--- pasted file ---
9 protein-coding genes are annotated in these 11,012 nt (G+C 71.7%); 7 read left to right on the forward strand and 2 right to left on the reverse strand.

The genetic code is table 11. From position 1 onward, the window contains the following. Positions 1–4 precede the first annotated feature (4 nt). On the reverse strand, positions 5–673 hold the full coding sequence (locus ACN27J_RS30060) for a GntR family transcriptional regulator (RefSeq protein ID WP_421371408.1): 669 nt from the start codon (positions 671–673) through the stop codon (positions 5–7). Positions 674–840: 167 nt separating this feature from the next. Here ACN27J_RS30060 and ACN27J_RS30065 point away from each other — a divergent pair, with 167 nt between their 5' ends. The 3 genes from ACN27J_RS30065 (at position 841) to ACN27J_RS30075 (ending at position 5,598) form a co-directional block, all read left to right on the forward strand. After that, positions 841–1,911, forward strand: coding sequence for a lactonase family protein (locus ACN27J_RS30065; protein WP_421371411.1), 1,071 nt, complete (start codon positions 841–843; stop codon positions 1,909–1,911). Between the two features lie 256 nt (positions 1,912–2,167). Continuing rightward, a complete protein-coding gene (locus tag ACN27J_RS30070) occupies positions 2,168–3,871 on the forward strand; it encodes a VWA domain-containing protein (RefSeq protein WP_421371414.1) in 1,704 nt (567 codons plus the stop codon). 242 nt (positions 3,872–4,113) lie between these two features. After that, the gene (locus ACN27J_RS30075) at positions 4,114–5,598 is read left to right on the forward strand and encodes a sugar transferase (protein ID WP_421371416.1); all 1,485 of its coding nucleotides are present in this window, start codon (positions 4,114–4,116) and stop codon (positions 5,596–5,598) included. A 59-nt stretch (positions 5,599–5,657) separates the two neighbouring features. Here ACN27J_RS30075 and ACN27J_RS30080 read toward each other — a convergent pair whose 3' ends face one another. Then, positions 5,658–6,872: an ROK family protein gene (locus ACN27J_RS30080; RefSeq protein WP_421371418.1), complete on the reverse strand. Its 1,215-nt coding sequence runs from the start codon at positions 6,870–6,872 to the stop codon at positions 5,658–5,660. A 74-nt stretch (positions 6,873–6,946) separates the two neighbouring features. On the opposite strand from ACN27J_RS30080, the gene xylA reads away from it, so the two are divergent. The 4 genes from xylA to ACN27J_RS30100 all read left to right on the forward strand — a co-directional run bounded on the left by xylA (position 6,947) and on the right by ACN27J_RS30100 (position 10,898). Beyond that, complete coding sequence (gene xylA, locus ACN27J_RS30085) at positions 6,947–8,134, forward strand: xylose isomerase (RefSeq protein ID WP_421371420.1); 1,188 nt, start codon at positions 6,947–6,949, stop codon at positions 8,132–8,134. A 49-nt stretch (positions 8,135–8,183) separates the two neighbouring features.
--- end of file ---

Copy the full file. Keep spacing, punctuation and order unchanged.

9 protein-coding genes are annotated in these 11,012 nt (G+C 71.7%); 7 read left to right on the forward strand and 2 right to left on the reverse strand.

The genetic code is table 11. From position 1 onward, the window contains the following. Positions 1–4 precede the first annotated feature (4 nt). On the reverse strand, positions 5–673 hold the full coding sequence (locus ACN27J_RS30060) for a GntR family transcriptional regulator (RefSeq protein ID WP_421371408.1): 669 nt from the start codon (positions 671–673) through the stop codon (positions 5–7). Positions 674–840: 167 nt separating this feature from the next. Here ACN27J_RS30060 and ACN27J_RS30065 point away from each other — a divergent pair, with 167 nt between their 5' ends. The 3 genes from ACN27J_RS30065 (at position 841) to ACN27J_RS30075 (ending at position 5,598) form a co-directional block, all read left to right on the forward strand. After that, positions 841–1,911, forward strand: coding sequence for a lactonase family protein (locus ACN27J_RS30065; protein WP_421371411.1), 1,071 nt, complete (start codon positions 841–843; stop codon positions 1,909–1,911). Between the two features lie 256 nt (positions 1,912–2,167). Continuing rightward, a complete protein-coding gene (locus tag ACN27J_RS30070) occupies positions 2,168–3,871 on the forward strand; it encodes a VWA domain-containing protein (RefSeq protein WP_421371414.1) in 1,704 nt (567 codons plus the stop codon). 242 nt (positions 3,872–4,113) lie between these two features. After that, the gene (locus ACN27J_RS30075) at positions 4,114–5,598 is read left to right on the forward strand and encodes a sugar transferase (protein ID WP_421371416.1); all 1,485 of its coding nucleotides are present in this window, start codon (positions 4,114–4,116) and stop codon (positions 5,596–5,598) included. A 59-nt stretch (positions 5,599–5,657) separates the two neighbouring features. Here ACN27J_RS30075 and ACN27J_RS30080 read toward each other — a convergent pair whose 3' ends face one another. Then, positions 5,658–6,872: an ROK family protein gene (locus ACN27J_RS30080; RefSeq protein WP_421371418.1), complete on the reverse strand. Its 1,215-nt coding sequence runs from the start codon at positions 6,870–6,872 to the stop codon at positions 5,658–5,660. A 74-nt stretch (positions 6,873–6,946) separates the two neighbouring features. On the opposite strand from ACN27J_RS30080, the gene xylA reads away from it, so the two are divergent. The 4 genes from xylA to ACN27J_RS30100 all read left to right on the forward strand — a co-directional run bounded on the left by xylA (position 6,947) and on the right by ACN27J_RS30100 (position 10,898). Beyond that, complete coding sequence (gene xylA, locus ACN27J_RS30085) at positions 6,947–8,134, forward strand: xylose isomerase (RefSeq protein ID WP_421371420.1); 1,188 nt, start codon at positions 6,947–6,949, stop codon at positions 8,132–8,134. A 49-nt stretch (positions 8,135–8,183) separates the two neighbouring features.